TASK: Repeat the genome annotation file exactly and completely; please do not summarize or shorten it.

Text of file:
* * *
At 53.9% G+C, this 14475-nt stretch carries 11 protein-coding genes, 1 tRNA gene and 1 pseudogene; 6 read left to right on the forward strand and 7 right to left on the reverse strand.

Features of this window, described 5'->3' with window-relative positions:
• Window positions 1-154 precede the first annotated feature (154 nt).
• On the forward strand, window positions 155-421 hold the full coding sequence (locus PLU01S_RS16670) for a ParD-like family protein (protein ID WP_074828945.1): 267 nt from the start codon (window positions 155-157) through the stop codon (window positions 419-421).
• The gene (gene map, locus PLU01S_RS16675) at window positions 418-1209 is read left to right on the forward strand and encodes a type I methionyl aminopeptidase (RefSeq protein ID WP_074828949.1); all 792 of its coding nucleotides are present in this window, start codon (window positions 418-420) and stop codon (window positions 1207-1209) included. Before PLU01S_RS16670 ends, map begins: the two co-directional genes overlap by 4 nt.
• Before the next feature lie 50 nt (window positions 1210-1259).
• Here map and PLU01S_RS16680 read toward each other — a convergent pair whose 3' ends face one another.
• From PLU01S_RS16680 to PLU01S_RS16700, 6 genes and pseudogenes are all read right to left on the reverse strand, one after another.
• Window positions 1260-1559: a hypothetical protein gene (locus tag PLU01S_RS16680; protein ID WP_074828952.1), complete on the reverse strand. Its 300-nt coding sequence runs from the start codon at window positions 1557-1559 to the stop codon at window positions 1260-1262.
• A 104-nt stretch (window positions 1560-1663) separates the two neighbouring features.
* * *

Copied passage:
At 53.9% G+C, this 14475-nt stretch carries 11 protein-coding genes, 1 tRNA gene and 1 pseudogene; 6 read left to right on the forward strand and 7 right to left on the reverse strand.

Features of this window, described 5'->3' with window-relative positions:
• Window positions 1-154 precede the first annotated feature (154 nt).
• On the forward strand, window positions 155-421 hold the full coding sequence (locus PLU01S_RS16670) for a ParD-like family protein (protein ID WP_074828945.1): 267 nt from the start codon (window positions 155-157) through the stop codon (window positions 419-421).
• The gene (gene map, locus PLU01S_RS16675) at window positions 418-1209 is read left to right on the forward strand and encodes a type I methionyl aminopeptidase (RefSeq protein ID WP_074828949.1); all 792 of its coding nucleotides are present in this window, start codon (window positions 418-420) and stop codon (window positions 1207-1209) included. Before PLU01S_RS16670 ends, map begins: the two co-directional genes overlap by 4 nt.
• Before the next feature lie 50 nt (window positions 1210-1259).
• Here map and PLU01S_RS16680 read toward each other — a convergent pair whose 3' ends face one another.
• From PLU01S_RS16680 to PLU01S_RS16700, 6 genes and pseudogenes are all read right to left on the reverse strand, one after another.
• Window positions 1260-1559: a hypothetical protein gene (locus tag PLU01S_RS16680; protein ID WP_074828952.1), complete on the reverse strand. Its 300-nt coding sequence runs from the start codon at window positions 1557-1559 to the stop codon at window positions 1260-1262.
• A 104-nt stretch (window positions 1560-1663) separates the two neighbouring features.